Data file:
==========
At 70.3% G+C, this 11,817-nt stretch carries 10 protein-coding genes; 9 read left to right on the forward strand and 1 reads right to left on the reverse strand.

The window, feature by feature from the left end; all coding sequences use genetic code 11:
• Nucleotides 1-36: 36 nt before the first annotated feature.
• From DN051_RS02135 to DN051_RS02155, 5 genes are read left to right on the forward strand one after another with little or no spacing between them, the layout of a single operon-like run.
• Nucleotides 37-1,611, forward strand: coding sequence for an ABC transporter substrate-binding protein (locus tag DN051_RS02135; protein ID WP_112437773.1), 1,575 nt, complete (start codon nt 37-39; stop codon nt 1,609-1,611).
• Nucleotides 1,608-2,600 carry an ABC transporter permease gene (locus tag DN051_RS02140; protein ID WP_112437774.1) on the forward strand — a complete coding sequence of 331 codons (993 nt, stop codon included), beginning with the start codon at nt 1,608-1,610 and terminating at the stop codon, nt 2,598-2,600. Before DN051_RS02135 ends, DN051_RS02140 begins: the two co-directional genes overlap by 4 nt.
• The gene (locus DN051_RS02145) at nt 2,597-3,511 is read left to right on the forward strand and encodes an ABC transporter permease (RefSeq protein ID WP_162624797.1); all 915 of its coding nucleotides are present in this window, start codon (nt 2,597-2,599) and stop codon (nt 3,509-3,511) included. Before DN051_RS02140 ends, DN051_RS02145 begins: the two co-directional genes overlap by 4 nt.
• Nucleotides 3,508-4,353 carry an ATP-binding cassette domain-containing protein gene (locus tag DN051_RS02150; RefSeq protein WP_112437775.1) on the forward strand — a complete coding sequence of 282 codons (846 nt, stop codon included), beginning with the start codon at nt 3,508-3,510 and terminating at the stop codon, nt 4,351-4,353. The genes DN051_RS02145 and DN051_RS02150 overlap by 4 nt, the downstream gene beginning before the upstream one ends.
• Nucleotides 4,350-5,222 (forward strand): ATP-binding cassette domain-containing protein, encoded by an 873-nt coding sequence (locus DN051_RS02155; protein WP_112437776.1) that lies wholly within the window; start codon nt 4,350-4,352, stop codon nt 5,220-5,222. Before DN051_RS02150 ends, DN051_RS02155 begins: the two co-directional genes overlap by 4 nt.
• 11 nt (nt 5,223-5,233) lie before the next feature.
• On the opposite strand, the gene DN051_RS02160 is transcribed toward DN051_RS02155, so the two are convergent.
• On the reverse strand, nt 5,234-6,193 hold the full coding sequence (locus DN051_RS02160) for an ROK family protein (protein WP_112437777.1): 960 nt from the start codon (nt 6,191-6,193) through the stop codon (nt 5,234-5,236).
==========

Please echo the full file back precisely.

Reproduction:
At 70.3% G+C, this 11,817-nt stretch carries 10 protein-coding genes; 9 read left to right on the forward strand and 1 reads right to left on the reverse strand.

The window, feature by feature from the left end; all coding sequences use genetic code 11:
• Nucleotides 1-36: 36 nt before the first annotated feature.
• From DN051_RS02135 to DN051_RS02155, 5 genes are read left to right on the forward strand one after another with little or no spacing between them, the layout of a single operon-like run.
• Nucleotides 37-1,611, forward strand: coding sequence for an ABC transporter substrate-binding protein (locus tag DN051_RS02135; protein ID WP_112437773.1), 1,575 nt, complete (start codon nt 37-39; stop codon nt 1,609-1,611).
• Nucleotides 1,608-2,600 carry an ABC transporter permease gene (locus tag DN051_RS02140; protein ID WP_112437774.1) on the forward strand — a complete coding sequence of 331 codons (993 nt, stop codon included), beginning with the start codon at nt 1,608-1,610 and terminating at the stop codon, nt 2,598-2,600. Before DN051_RS02135 ends, DN051_RS02140 begins: the two co-directional genes overlap by 4 nt.
• The gene (locus DN051_RS02145) at nt 2,597-3,511 is read left to right on the forward strand and encodes an ABC transporter permease (RefSeq protein ID WP_162624797.1); all 915 of its coding nucleotides are present in this window, start codon (nt 2,597-2,599) and stop codon (nt 3,509-3,511) included. Before DN051_RS02140 ends, DN051_RS02145 begins: the two co-directional genes overlap by 4 nt.
• Nucleotides 3,508-4,353 carry an ATP-binding cassette domain-containing protein gene (locus tag DN051_RS02150; RefSeq protein WP_112437775.1) on the forward strand — a complete coding sequence of 282 codons (846 nt, stop codon included), beginning with the start codon at nt 3,508-3,510 and terminating at the stop codon, nt 4,351-4,353. The genes DN051_RS02145 and DN051_RS02150 overlap by 4 nt, the downstream gene beginning before the upstream one ends.
• Nucleotides 4,350-5,222 (forward strand): ATP-binding cassette domain-containing protein, encoded by an 873-nt coding sequence (locus DN051_RS02155; protein WP_112437776.1) that lies wholly within the window; start codon nt 4,350-4,352, stop codon nt 5,220-5,222. Before DN051_RS02150 ends, DN051_RS02155 begins: the two co-directional genes overlap by 4 nt.
• 11 nt (nt 5,223-5,233) lie before the next feature.
• On the opposite strand, the gene DN051_RS02160 is transcribed toward DN051_RS02155, so the two are convergent.
• On the reverse strand, nt 5,234-6,193 hold the full coding sequence (locus DN051_RS02160) for an ROK family protein (protein WP_112437777.1): 960 nt from the start codon (nt 6,191-6,193) through the stop codon (nt 5,234-5,236).